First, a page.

In answer to these questions- let it be observed, that the most able Commentators not excepting those who were des cidedly of opinion that the Church of Rome is here described, seem to be agreed, that by the Man of Sin exalting himself above all that is called God-or that is worshipped, is meant, his exalting himself above all other temporal dignities. Dr. Ben, son has observed, that “ Princes and Magistrates are, in Scrip.

ture, sometimes called Gods. See Psalm lxxxii. ver. 1,6,7. cxxxix. ver. 1. &c. And,” he says, 66 'tis well known that, “ in the Apostle's days, Sebastos was the Greek name, or « title of the Roman Emperor. See Acts xxv. ver, 21, 25. 6 and xxvii. ver. 1. If therefore we understand Sebasma of 6 the imperial dignity--then the Apostle rises in his discourse, " and prophecies that the Man of Sin would exalt himself,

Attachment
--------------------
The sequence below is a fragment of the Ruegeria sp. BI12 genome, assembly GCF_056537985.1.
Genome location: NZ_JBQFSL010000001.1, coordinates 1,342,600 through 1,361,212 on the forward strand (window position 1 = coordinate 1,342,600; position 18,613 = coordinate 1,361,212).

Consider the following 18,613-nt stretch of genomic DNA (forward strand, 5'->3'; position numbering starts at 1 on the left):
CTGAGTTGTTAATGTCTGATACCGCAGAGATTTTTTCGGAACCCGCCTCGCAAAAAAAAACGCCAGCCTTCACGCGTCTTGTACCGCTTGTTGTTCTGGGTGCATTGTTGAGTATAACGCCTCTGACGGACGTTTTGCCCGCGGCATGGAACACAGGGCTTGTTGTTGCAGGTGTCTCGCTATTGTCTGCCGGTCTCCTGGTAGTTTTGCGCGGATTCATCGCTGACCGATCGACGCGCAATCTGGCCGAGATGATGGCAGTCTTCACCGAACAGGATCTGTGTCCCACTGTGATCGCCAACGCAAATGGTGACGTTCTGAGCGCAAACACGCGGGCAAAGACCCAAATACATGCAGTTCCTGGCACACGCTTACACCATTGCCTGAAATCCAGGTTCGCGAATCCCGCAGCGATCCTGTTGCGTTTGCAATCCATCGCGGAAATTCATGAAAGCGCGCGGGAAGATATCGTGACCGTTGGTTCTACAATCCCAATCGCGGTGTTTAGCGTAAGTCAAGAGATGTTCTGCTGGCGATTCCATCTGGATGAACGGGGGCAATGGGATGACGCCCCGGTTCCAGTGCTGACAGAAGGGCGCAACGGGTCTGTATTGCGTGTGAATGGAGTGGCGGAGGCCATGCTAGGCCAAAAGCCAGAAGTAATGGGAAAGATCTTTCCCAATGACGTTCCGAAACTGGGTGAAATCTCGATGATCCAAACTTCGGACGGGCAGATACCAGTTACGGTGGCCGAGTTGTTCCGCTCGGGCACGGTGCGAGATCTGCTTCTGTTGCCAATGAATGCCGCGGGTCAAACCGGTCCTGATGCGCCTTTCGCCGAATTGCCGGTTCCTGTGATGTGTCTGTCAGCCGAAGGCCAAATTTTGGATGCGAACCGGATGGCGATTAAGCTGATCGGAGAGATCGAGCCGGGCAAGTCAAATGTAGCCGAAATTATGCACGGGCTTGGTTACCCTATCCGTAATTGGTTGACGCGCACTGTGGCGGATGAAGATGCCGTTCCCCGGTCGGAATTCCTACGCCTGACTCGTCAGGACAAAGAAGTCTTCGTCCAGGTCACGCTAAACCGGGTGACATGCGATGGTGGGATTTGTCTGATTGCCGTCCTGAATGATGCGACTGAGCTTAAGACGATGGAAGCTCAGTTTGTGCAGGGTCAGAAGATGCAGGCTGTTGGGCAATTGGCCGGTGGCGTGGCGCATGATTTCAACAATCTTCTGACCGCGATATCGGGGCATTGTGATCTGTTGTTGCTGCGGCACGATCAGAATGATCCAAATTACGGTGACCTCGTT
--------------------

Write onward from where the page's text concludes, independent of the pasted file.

not only above every one that is called a God-or temporal “ Potentate—but even above the majesty and dignity of Cæsar • the Roman Emperor himself-the highest of earthly Gods, " Accordingly, it is in the singular number Sebasma, and

may have been, Saints, in their private morals : So that when we apply " thé term, Antichrist, to them, we do not mean to stigmatize their persons, “ but merely to express the sense which the Prophecies lead us to entertain sic of the communion, over which they preside ; though they may not ex" emplify in their own conduct, or not in any remarkable degree, the " avowed principles of that communion.” See Hurd on the Prophecies, Vol. II. page 56. 5th Edit,